Functional Training Zones

My Ah-Ha Moments

by Michael Boyle

My good friend Alwyn Cosgrove wrote an article called Cosgrove's Five Ah-Ha! Moments: The Education of a Misguided Trainer. Alwyn inspires me in many ways. Most times his inspiration is based around his ability to beat cancer twice. This time it was around his writing.

Here are my Ah-ha moments, a smorgasbord of nutrition, rehab and training that might leave your head spinning. Before I start, I need to briefly introduce the smartest man you have never heard of. Although Bill Hartmann has previously held this tag, I think many now know how smart Bill is. My nominee for "smartest man you have never heard of" goes to Dr. Dan Dyrek DPT. In the area of physical therapy and the human body Dan is the smartest guy I have ever met. His skills in the care of the human body are unparalleled. I have the pleasure of meeting and brainstorming with Dan and his staff once a month and I look forward to it like a little kid. Most of my recent Ah-Ha's arrive at these meetings.

I think we should all remember that most of the smart people in this field are not writing books or posting in forums. Many are working their rear ends off getting people better.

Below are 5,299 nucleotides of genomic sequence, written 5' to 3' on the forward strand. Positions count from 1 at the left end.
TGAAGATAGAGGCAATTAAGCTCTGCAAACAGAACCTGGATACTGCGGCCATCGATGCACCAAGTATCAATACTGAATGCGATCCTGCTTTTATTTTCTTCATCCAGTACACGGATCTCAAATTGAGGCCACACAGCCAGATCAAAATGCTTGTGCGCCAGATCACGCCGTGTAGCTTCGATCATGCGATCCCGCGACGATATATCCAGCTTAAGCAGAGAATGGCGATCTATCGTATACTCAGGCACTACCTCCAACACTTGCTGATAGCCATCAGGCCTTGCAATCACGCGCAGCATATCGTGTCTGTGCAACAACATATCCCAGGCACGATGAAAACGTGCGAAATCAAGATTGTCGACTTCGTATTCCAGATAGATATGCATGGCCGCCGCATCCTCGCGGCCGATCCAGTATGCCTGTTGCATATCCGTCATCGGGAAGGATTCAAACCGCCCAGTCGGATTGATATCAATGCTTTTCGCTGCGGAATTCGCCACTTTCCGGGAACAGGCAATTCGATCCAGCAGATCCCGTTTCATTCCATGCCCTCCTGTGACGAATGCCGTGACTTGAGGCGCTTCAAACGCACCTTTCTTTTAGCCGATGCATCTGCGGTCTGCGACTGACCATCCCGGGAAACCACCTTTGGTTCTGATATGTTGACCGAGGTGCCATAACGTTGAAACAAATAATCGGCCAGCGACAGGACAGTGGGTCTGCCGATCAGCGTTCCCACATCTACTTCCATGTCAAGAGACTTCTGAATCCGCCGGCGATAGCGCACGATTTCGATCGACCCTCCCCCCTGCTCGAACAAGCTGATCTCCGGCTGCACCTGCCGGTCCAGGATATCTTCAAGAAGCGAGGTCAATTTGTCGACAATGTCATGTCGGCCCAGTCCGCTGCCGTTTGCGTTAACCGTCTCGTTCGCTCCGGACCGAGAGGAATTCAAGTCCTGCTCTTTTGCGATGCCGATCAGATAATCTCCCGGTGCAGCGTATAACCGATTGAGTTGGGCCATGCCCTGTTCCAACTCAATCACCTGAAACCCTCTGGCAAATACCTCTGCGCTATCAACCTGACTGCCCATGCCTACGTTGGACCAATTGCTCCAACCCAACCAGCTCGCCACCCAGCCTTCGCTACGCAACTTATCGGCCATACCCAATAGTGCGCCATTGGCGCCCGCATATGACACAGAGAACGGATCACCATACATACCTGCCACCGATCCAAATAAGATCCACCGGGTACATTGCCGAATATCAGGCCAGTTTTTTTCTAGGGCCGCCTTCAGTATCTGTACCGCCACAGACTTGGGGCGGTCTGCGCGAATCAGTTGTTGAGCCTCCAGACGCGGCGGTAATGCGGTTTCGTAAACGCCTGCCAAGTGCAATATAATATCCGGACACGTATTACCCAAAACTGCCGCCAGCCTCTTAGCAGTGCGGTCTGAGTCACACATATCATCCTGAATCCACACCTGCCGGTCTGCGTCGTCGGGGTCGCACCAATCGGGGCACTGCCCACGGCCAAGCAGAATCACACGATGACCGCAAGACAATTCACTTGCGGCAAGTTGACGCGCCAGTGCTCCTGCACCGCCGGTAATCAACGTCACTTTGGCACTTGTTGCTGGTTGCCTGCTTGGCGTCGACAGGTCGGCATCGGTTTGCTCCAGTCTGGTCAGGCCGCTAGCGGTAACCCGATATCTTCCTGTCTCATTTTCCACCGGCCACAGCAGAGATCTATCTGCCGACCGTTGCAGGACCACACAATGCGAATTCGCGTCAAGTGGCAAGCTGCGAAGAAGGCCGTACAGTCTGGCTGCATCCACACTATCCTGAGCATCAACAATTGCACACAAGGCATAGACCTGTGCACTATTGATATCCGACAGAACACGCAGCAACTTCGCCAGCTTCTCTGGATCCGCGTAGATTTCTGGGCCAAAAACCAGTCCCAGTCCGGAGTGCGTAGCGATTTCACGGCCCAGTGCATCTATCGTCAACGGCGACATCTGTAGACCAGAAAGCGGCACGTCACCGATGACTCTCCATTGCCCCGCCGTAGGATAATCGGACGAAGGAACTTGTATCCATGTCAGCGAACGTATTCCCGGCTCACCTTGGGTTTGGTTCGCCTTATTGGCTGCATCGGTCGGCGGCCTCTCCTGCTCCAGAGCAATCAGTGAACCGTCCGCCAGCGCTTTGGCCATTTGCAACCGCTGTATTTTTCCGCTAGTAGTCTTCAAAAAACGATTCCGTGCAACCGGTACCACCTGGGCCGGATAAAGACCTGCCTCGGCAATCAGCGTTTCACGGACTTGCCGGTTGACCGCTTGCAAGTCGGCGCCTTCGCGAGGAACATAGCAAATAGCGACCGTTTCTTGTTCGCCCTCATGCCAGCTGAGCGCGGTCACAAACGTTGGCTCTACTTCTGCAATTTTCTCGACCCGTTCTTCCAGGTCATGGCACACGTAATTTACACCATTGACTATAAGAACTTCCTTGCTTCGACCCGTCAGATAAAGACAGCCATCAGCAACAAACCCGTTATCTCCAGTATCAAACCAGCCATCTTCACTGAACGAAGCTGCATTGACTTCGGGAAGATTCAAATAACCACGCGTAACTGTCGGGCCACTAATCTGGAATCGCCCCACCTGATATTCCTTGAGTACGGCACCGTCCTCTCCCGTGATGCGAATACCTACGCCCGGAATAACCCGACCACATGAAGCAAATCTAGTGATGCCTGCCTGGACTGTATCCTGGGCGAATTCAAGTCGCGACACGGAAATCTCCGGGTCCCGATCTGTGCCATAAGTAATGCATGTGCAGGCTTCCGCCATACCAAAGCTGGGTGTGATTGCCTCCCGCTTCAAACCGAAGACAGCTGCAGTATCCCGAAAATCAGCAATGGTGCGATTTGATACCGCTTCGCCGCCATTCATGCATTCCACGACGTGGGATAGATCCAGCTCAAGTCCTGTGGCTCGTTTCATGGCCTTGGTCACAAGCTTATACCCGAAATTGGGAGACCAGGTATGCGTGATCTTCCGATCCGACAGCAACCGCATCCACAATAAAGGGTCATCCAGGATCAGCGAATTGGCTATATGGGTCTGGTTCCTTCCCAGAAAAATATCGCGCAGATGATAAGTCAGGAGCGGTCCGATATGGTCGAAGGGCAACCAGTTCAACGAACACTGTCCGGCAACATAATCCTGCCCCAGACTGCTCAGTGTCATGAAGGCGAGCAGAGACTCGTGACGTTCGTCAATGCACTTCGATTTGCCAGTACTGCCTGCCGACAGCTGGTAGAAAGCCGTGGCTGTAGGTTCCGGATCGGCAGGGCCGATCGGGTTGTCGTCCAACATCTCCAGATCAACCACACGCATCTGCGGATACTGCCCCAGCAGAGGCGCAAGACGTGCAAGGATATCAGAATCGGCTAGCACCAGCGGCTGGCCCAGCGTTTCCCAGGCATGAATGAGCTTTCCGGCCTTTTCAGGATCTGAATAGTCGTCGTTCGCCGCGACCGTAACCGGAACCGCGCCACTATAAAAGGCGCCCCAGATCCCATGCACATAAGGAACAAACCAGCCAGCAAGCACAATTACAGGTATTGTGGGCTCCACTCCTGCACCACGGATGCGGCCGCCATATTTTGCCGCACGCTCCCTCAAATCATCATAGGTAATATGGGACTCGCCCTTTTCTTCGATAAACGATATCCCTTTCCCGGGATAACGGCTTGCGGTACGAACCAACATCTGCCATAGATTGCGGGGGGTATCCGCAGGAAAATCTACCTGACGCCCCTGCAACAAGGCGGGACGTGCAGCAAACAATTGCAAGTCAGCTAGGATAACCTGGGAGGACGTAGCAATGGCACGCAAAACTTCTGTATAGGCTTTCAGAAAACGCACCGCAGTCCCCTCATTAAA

Ah-Ha #1

Most people who think they have tendonitis actually have tendonosis. Is the difference just semantics? Absolutely not, it's an issue of understanding. You can't have "chronic tendonitis". If you do, you probably actually have a tendonosis. Does it matter? Absolutely. Those of you with chronic shoulder pain most likely have a tendonosis. In tendonosis the tendon undergoes a structural change in response to the chronic stress placed on it and the poor initial treatment. The condition is different and the treatment is different. Ice and anti-inflammatories do little for tendonosis as the condition is no longer an inflammatory one. In fact, my good friend Dr. Donnie Strack, another excellent PT, makes an great point. Continued use of anti-inflammatories actually can weaken a tendon and delay healing.